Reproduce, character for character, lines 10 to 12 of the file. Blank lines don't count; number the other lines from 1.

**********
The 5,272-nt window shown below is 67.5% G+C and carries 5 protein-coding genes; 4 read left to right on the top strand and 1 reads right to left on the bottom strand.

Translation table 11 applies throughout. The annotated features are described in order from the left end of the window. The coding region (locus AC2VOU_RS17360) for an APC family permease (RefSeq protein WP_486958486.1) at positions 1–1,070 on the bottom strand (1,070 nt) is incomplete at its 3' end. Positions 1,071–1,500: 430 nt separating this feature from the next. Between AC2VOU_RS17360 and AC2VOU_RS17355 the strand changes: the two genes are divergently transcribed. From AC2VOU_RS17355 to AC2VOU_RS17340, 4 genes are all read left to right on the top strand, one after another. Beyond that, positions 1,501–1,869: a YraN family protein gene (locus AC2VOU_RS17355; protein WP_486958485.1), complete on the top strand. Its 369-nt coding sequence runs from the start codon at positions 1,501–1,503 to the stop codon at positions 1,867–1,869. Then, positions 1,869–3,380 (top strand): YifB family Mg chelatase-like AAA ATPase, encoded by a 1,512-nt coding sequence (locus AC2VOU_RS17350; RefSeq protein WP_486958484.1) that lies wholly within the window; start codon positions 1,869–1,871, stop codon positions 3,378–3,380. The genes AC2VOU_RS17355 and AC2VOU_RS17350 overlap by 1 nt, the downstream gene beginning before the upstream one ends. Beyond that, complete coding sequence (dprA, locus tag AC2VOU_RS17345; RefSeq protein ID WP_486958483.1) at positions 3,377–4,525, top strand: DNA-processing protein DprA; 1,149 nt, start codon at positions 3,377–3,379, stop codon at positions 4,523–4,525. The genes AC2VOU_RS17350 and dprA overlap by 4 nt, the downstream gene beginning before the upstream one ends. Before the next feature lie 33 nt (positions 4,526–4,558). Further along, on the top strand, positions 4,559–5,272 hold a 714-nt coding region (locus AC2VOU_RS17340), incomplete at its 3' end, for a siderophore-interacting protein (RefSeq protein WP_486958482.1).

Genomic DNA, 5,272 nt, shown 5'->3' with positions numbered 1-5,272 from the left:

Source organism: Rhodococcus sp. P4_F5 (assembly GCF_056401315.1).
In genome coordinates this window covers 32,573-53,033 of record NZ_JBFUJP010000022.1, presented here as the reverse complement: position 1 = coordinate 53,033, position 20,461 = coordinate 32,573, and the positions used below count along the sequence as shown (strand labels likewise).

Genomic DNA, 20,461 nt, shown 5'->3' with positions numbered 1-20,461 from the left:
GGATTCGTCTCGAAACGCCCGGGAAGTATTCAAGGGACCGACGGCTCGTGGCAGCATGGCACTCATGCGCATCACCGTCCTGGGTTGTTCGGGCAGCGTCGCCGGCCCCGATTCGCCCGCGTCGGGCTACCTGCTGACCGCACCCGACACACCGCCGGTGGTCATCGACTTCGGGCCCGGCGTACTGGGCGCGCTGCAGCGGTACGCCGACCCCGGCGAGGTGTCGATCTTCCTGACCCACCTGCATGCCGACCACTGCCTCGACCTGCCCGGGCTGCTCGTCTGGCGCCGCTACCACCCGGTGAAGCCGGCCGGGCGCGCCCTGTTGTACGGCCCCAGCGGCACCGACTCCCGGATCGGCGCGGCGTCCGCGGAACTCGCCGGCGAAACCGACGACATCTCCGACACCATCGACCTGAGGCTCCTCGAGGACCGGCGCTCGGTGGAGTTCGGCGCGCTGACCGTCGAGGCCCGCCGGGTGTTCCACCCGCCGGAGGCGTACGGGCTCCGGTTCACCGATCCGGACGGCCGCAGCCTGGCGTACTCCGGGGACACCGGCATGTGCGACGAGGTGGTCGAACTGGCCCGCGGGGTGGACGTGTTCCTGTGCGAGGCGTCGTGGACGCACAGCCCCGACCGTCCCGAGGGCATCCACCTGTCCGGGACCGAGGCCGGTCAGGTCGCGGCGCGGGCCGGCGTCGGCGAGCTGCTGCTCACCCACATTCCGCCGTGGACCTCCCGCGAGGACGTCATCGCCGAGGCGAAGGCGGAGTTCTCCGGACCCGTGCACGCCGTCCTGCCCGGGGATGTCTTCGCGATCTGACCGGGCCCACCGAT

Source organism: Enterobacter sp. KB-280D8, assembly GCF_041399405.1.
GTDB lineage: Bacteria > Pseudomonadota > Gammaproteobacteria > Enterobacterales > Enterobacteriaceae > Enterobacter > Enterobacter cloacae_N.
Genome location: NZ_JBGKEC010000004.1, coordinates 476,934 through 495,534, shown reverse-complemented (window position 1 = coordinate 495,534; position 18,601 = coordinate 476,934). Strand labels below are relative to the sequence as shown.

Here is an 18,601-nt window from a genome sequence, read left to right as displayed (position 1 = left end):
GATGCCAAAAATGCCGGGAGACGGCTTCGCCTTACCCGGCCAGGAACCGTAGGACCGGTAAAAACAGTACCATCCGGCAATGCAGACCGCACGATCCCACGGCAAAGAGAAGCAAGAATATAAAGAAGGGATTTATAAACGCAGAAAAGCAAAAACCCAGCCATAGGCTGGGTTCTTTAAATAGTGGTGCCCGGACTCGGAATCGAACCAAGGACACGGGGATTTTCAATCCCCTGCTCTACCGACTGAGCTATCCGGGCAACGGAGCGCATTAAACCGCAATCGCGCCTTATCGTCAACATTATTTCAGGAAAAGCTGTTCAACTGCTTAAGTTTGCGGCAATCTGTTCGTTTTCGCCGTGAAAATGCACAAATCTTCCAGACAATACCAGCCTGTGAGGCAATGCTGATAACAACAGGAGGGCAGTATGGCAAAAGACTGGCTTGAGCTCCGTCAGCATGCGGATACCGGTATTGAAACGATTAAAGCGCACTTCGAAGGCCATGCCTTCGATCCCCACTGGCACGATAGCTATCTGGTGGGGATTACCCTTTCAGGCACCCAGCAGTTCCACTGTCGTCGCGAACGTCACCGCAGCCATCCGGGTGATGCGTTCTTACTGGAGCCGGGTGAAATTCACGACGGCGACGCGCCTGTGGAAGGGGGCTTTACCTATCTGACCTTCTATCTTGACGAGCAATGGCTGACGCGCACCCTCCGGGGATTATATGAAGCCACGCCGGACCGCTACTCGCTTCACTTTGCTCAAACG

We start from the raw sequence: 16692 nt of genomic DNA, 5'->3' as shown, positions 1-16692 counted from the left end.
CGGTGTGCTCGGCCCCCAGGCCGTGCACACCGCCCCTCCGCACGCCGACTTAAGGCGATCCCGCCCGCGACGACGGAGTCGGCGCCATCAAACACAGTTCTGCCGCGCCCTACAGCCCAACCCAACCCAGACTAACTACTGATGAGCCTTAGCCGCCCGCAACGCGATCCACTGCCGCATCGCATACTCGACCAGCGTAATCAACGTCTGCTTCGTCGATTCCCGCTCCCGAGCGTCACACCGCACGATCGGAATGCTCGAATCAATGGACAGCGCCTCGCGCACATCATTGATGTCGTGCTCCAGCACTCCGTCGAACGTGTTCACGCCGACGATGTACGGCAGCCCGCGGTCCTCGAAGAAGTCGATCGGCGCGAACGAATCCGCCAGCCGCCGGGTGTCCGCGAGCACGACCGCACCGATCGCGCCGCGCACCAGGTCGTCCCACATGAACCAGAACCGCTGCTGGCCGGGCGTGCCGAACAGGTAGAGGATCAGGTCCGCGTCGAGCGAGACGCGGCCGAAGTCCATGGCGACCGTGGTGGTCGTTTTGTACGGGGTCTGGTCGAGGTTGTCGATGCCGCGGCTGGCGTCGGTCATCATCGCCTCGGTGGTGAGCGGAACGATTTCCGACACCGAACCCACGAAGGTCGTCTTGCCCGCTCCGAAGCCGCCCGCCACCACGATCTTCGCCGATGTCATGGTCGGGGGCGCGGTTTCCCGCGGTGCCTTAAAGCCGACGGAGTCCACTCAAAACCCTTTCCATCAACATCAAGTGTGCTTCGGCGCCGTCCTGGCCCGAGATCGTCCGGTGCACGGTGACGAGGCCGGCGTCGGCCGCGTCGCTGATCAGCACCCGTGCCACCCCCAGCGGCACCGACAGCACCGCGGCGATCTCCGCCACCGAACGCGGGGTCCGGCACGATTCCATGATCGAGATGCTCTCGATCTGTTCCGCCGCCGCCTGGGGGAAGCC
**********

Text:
Genome location: NZ_JBGKEC010000004.1, coordinates 476,934 through 495,534, shown reverse-complemented (window position 1 = coordinate 495,534; position 18,601 = coordinate 476,934). Strand labels below are relative to the sequence as shown.

Here is an 18,601-nt window from a genome sequence, read left to right as displayed (position 1 = left end):
GATGCCAAAAATGCCGGGAGACGGCTTCGCCTTACCCGGCCAGGAACCGTAGGACCGGTAAAAACAGTACCATCCGGCAATGCAGACCGCACGATCCCACGGCAAAGAGAAGCAAGAATATAAAGAAGGGATTTATAAACGCAGAAAAGCAAAAACCCAGCCATAGGCTGGGTTCTTTAAATAGTGGTGCCCGGACTCGGAATCGAACCAAGGACACGGGGATTTTCAATCCCCTGCTCTACCGACTGAGCTATCCGGGCAACGGAGCGCATTAAACCGCAATCGCGCCTTATCGTCAACATTATTTCAGGAAAAGCTGTTCAACTGCTTAAGTTTGCGGCAATCTGTTCGTTTTCGCCGTGAAAATGCACAAATCTTCCAGACAATACCAGCCTGTGAGGCAATGCTGATAACAACAGGAGGGCAGTATGGCAAAAGACTGGCTTGAGCTCCGTCAGCATGCGGATACCGGTATTGAAACGATTAAAGCGCACTTCGAAGGCCATGCCTTCGATCCCCACTGGCACGATAGCTATCTGGTGGGGATTACCCTTTCAGGCACCCAGCAGTTCCACTGTCGTCGCGAACGTCACCGCAGCCATCCGGGTGATGCGTTCTTACTGGAGCCGGGTGAAATTCACGACGGCGACGCGCCTGTGGAAGGGGGCTTTACCTATCTGACCTTCTATCTTGACGAGCAATGGCTGACGCGCACCCTCCGGGGATTATATGAAGCCACGCCGGACCGCTACTCGCTTCACTTTGCTCAAACG